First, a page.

From world leaders to the Oscars, where are all the women?
There's a weird and disconcerting trend that I've noticed in the past few weeks. Women are being erased. From boardrooms to politics -- and this month, history. This past Sunday, heads of state gathered in Paris to march in the wake of the Charlie Hebdo killings. The image was shared around the world showing countries' leaders united in stoic defiance of terrorism. But it was another image altogether that stoked controversy. Conservative Orthodox Jewish newspaper HaMevaser ('The Announcer') stands accused of Photoshopping out German Chancellor Angela Merkel, Paris Mayor Anne Hidalgo, EU Foreign Affairs and Security Chief Frederica Mogherini, and cropping out Danish Prime Minister Helle Thorning-Schmidt.
Thousands of miles away, women were being erased in an even more shocking way. In Nigeria, 2,000 men women and children were slaughtered by terrorist group Boko Haram. This follows on from the group's kidnapping of 185 women and girls at the end of December, and the kidnapping of over 300 just last summer. Women. Young girls. Literally being erased from view.
And here at home in the U.S. -- while our safety isn't nearly as precarious -- the situation on net for women isn't much better.
We should know by now that when women are out of sight, it's easy for them to become out of mind. Which is perhaps why it comes as little surprise to many that according to a Pew Research poll, just 20 percent of Republican women want to see a female president. Given that there are no female GOP frontrunners in the long list of white male contenders that are currently at the front of the Republican race, it's perhaps hardly surprising. What might surprise you though, is that Democrats aren't clamoring for a woman at the top, either. Even with Hillary Clinton in the zeitgeist, just 46 percent of Democratic men want a female president, compared to 69 percent of Democratic women who would like to see a female leader.
And it isn't just in the White House -- on the big screen (and even behind the camera), women are an afterthought. On Thursday morning, we heard the Academy's nominations for Oscar-worthy films and the men and women that helped to make them. Except there were hardly any women in the long list of nominees. Not to mention women of color or of any ethnic background. Not only was there not a single nomination for a female director, screenwriter or cinematographer, but zero people of color were nominated for acting. As The Atlantic put it, it was one of the biggest minority shutouts in 19 years.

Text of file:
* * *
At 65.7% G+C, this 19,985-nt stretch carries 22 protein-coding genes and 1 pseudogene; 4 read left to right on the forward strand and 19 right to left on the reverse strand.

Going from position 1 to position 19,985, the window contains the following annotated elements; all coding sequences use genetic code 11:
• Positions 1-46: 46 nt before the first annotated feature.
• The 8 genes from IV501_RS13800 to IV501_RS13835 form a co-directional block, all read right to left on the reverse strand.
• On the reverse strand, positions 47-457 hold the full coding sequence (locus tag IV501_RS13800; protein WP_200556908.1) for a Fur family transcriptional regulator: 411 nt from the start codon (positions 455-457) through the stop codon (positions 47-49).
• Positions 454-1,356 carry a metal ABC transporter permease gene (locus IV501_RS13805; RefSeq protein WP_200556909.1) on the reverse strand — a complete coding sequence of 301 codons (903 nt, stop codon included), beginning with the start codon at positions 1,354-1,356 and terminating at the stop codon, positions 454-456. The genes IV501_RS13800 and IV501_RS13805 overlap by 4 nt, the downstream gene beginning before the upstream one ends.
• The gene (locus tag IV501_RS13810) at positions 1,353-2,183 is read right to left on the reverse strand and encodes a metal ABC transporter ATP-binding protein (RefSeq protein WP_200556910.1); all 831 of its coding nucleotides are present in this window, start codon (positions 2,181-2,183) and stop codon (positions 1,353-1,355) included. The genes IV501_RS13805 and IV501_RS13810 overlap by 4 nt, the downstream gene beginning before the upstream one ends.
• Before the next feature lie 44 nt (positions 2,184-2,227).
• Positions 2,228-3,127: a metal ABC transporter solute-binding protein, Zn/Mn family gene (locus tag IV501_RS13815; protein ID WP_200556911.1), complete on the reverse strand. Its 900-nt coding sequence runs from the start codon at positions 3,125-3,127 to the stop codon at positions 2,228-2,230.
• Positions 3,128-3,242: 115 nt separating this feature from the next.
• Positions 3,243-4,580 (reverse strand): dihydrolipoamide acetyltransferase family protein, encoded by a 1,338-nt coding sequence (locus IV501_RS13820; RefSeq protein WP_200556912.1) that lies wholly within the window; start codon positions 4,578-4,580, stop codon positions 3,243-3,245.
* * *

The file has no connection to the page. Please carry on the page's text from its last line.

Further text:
So what's going on here? Why are women being erased in this way, and why aren't we more outraged by it? Partly because we're eerily familiar with the situation.
After all, why should we be surprised that there were no women in the running for prestigious awards that are doled out by a majority of privileged, non-minority authority figures? Given the GOP's frequent legislative attack of women's rights, and the party's continual reminder that any moves towards fighting for reproductive justice is tantamount to baby-killing wantonness and irresponsibility, is it any surprise that women who associate themselves with the Republican party aren't placing much credence in a woman being able to steer the ship? What do we expect?
What we should expect is more. We can't wait 'til we're all but extinguished from view -- waiting for these stories to happen so we can react to them in outrage. We have to act. There's an intersectionality here that watchers of Hollywood might not realize if they're not entrenched in global politics (and vice-versa.) Let's break out of our comfort zones to hear one another. To feel like we have a stake in what's going on with our fellow woman -- whoever she is.
Caroline is a host/producer on HuffPost Live, where she talks about world news, womens rights and politics. Tweet her @CaroMT.